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How did the Judaism of the Hebrews differ from the religions of the Egyptians and Mesopotamians?

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2017-06-07 21:21:24
2017-06-07 21:21:24

The Egyptians and Mesos were deeply involved in the worship of idols[ representations of animals, humans, stars, sun, moon etc.] or things created. Whereas the Jews only worshiped the creator who is invisible, thus no images.

It was Abraham who left UR of the Caldeans at God's command to go to what would become the 'promised land'. He received the covenant of circumcision which to the nations round about must have seemed strange indeed, [they were all uncirc.]

The Jews were herders, they kept livestock which was something detestable to the Egyptians, [since they worshiped many of the animals that the Jews kept]

The Egyptians shaved most or all of the hair from their bodies whereas the Jews kept beards and side locks and probably didn't shave their arms or legs either.

The Egyptians and Mesopotamians different in religion with the Judaism for the fact that the formers believed in many gods, while the latter only believe in One God.

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2015-07-06 18:36:22
2015-07-06 18:36:22

At the time of Abraham the Hebrew, the area where he lived was full of pagan cults; they were polytheistic, worshiping multiple deities. Abraham was the first to advance the idea of ethical monotheism: the worship of One God, and the appropriate ethical code of conduct.
Link: How Abraham founded Judaism
The Israelites differed from other ancient peoples in the following ways:

  • It was the only religion in which God spoke to the entire assembled nation (Exodus ch.19) of over two million people.

  • It made a complete break from the surrounding idolatry.
Link: Israelite monotheism
  • Their belief in One God set the Israelites apart because other ancient nations did not share it. We've heard (for example) of Greek mythology and Roman mythology. What not everyone is aware of is that idolatry had no moral character whatsoever and sometimes led to aberrations in people's behavior, with worship of the gods accompanied by practices such as human sacrifice, "sacred" prostitution, and animal worship. Compare that to God, who reveals His attributes in the Torah as wise, kind, holy, and pure. God is One, so the command to imitate His attributes (Deuteronomy 8:6) was (and is) a straightforward matter once one is even minimally familiar with the Torah.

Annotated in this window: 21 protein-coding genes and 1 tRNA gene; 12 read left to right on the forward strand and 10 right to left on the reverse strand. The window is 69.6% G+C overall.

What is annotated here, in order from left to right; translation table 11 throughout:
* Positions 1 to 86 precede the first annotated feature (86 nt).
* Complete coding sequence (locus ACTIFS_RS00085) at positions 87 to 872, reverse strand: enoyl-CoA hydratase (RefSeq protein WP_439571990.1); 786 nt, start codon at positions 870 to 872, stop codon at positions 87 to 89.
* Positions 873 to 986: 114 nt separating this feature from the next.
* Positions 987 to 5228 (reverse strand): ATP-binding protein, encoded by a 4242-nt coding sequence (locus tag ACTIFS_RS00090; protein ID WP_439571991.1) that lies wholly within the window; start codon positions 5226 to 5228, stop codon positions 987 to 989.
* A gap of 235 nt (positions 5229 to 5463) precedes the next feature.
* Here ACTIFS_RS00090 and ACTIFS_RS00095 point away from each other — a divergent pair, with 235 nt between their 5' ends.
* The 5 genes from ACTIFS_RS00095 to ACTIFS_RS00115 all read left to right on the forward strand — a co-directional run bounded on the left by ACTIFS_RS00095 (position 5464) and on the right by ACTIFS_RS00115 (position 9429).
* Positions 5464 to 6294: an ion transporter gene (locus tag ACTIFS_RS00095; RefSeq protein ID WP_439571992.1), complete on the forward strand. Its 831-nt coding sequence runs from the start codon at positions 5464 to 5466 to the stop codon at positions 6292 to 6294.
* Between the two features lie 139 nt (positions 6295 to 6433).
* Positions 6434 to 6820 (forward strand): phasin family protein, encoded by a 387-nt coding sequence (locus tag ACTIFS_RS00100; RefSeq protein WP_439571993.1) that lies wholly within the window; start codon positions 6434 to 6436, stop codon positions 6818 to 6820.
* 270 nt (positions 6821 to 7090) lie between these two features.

Link: What do Jews believe God is like?
Accordingly, Judaism was:
  • The only ancient religion in which a large percentage of its adherents were literate and scholars.

  • It was the only religion in which the people were ruled by God, with no need for a king, for several centuries (see Judges 8:23 and 1 Samuel 8:4-7).

  • The concept of morality was also the work of the Hebrews' religion, including the dignity and value of a person. It is the responsibility of the community to support the widow, the orphan, the poor, and the stranger passing through.

  • Under the law of Judaism, everyone had recourse to the courts. A child, widow, wife, poor person, etc., could initiate legal action against any citizen to redress perpetrated harm. Compare this to those societies in which only mature, land-owning males had rights.

  • Government is accountable to a higher authority. In other ancient societies, the monarch was all-powerful. Among the Israelites, however, the king was under the constant scrutiny of the Divinely-informed prophets, who didn't hesitate to castigate him publicly for any misstep in the sight of God. And, other than for the crime of rebellion, the king couldn't punish any citizen by his own decision. He was obligated by the Torah-procedures like everyone else (Talmud, Sanhedrin 19a).
Link: The prophets
  • A robber repays double to his victim, or works it off. Unlike in many other ancient societies, in Judaism debtors are not imprisoned or harmed. They are made to sell property and/or work to repay what they owe. Compare this to the Roman practice by which anyone could accuse a man of owing them money and the debtor could be killed (Roman Twelve Tables of Law, 3:10).
It is important to note that every one of the above existed in Judaism thousands of years earlier than in other nations. Here's just one example: Infanticide was practiced in classical European nations until Judaism and its daughter-religions put a stop to it.

Link: European infanticide

Link: Israelite culture

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